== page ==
“The average person of our time,” writes Josef Pieper in “Learning How to See Again,” “loses the ability to see because there is too much to see!”  Can man really observe, consider, and comprehend anything in a constant barrage upon his senses? There is scarcely time to render the attention a given object deserves in the in“flow”mation maelstrom of sound bytes. Man is often reduced to a mental state of floating inattention.  T. S. Eliot asks, “Where is the knowledge we have lost in information?” Does the ability to multiply information and shuffle it before the eyes necessarily result in growing wiser? In The Abolition of Man, C. S. Lewis argues that in modernity “there is something which unites magic and applied science [technology] while separating them from the ‘wisdom’ of earlier ages. For wise men of old, the cardinal problem of human life was how to conform the soul to objective reality, and the solution was wisdom, self-discipline, and virtue. For the modern, the cardinal problem is how to conform reality to the wishes of man, and the solution is a technique.”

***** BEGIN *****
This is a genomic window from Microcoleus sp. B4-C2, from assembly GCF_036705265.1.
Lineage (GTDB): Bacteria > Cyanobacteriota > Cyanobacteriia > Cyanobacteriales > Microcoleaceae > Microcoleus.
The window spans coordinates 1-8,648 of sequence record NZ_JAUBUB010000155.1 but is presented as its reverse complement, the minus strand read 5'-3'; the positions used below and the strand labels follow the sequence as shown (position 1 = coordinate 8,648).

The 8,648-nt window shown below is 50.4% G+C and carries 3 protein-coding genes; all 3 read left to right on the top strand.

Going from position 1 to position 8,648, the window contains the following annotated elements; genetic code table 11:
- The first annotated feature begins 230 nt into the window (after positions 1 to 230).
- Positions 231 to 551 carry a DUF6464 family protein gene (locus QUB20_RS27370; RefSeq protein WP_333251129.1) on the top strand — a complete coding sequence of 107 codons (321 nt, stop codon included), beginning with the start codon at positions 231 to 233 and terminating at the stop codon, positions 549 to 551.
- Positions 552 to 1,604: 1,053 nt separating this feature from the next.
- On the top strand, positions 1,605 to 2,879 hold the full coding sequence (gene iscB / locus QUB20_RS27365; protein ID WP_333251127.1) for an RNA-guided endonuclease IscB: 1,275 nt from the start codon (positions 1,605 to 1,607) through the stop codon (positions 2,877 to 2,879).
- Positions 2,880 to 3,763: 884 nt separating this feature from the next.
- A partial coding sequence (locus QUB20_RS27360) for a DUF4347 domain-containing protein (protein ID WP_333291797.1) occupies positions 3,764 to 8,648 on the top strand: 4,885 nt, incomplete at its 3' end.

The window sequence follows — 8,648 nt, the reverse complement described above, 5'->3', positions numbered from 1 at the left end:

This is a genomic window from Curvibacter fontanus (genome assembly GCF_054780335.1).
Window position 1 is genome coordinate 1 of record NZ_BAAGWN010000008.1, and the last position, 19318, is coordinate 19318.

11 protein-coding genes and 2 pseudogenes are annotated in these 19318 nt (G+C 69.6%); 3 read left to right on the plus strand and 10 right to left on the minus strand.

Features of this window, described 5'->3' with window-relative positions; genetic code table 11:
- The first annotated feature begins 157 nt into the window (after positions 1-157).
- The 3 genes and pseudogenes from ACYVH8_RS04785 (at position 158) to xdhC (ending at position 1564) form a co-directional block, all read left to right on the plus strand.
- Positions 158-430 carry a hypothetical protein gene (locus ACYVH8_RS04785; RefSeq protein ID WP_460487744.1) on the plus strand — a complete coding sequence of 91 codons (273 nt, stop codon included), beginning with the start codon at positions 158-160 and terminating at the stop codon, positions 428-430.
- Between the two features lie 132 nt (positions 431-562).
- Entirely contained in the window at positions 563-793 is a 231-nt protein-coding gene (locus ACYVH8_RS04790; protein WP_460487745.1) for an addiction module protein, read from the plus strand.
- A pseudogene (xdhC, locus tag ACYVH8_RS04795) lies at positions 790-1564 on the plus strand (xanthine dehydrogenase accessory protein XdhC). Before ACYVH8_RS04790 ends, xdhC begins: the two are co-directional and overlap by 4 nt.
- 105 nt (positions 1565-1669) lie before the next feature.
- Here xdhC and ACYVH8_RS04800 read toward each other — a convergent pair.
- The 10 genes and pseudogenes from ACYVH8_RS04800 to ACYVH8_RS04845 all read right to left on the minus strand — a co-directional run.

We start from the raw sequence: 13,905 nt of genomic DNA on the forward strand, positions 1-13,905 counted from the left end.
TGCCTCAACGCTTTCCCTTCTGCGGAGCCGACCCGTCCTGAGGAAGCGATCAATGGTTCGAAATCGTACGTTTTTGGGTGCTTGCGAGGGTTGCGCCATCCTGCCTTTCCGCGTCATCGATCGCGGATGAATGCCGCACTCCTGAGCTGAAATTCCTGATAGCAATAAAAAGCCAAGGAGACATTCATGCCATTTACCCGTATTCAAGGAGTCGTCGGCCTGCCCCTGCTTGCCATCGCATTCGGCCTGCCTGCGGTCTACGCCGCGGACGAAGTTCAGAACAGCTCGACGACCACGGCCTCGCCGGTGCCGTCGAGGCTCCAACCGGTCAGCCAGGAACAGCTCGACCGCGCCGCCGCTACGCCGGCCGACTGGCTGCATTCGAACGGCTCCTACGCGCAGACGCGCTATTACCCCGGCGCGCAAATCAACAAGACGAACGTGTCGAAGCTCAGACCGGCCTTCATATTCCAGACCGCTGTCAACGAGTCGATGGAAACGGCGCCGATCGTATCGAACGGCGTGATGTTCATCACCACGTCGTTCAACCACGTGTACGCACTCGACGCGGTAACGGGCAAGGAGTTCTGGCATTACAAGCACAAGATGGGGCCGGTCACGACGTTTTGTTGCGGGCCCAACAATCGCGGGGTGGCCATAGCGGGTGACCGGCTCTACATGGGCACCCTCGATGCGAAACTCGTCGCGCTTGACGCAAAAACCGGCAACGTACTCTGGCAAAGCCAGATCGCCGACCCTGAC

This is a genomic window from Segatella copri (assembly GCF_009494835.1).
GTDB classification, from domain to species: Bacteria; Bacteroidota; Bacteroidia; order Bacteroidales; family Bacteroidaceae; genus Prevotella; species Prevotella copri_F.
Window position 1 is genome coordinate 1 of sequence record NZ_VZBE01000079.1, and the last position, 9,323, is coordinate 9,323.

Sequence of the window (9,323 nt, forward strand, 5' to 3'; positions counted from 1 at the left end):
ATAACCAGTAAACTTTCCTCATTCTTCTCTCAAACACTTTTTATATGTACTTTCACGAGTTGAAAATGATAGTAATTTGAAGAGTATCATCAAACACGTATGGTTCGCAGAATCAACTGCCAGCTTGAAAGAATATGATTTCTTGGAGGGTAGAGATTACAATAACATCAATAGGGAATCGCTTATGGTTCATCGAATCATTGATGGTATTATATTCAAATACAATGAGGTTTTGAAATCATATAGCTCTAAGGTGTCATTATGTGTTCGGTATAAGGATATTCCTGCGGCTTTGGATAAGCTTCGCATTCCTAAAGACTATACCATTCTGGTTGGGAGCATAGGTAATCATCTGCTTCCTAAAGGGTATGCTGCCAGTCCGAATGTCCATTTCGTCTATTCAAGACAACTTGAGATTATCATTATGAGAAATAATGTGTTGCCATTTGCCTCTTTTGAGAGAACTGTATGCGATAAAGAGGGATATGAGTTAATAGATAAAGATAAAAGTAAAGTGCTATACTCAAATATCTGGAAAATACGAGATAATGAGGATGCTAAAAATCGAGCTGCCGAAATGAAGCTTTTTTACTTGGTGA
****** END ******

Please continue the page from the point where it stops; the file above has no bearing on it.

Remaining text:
Excesses of technique dull the desire to see, and thereby the ability to learn. This immoderation occurs when the yearning for knowledge instead seeks titillation: enjoying the act of seeing rather than what is seen.  Such “concupiscence of the eyes,” as St. Augustine called it, grows in its threat in proportion to the outpouring upon the sense of sight, whether through Facebook, television, or the inescapable commercial culture.

It can be argued that the more information is available, the more people can be informed; or that the more there is to see, the more will people look. It appears, however, that the contrary is true. One of the chief reasons for this is the passivity that the virtual kaleidoscope fosters. The very medium in which it is presented induces superficiality of thought and expression. Knowledge was once imparted through reading, reflection, and conversation—activities requiring mental participation. Does the mind participate as fully now as it did then? Or are we too “spaced out?” The stimuli are too predominant and too numerous for man to even react intelligently.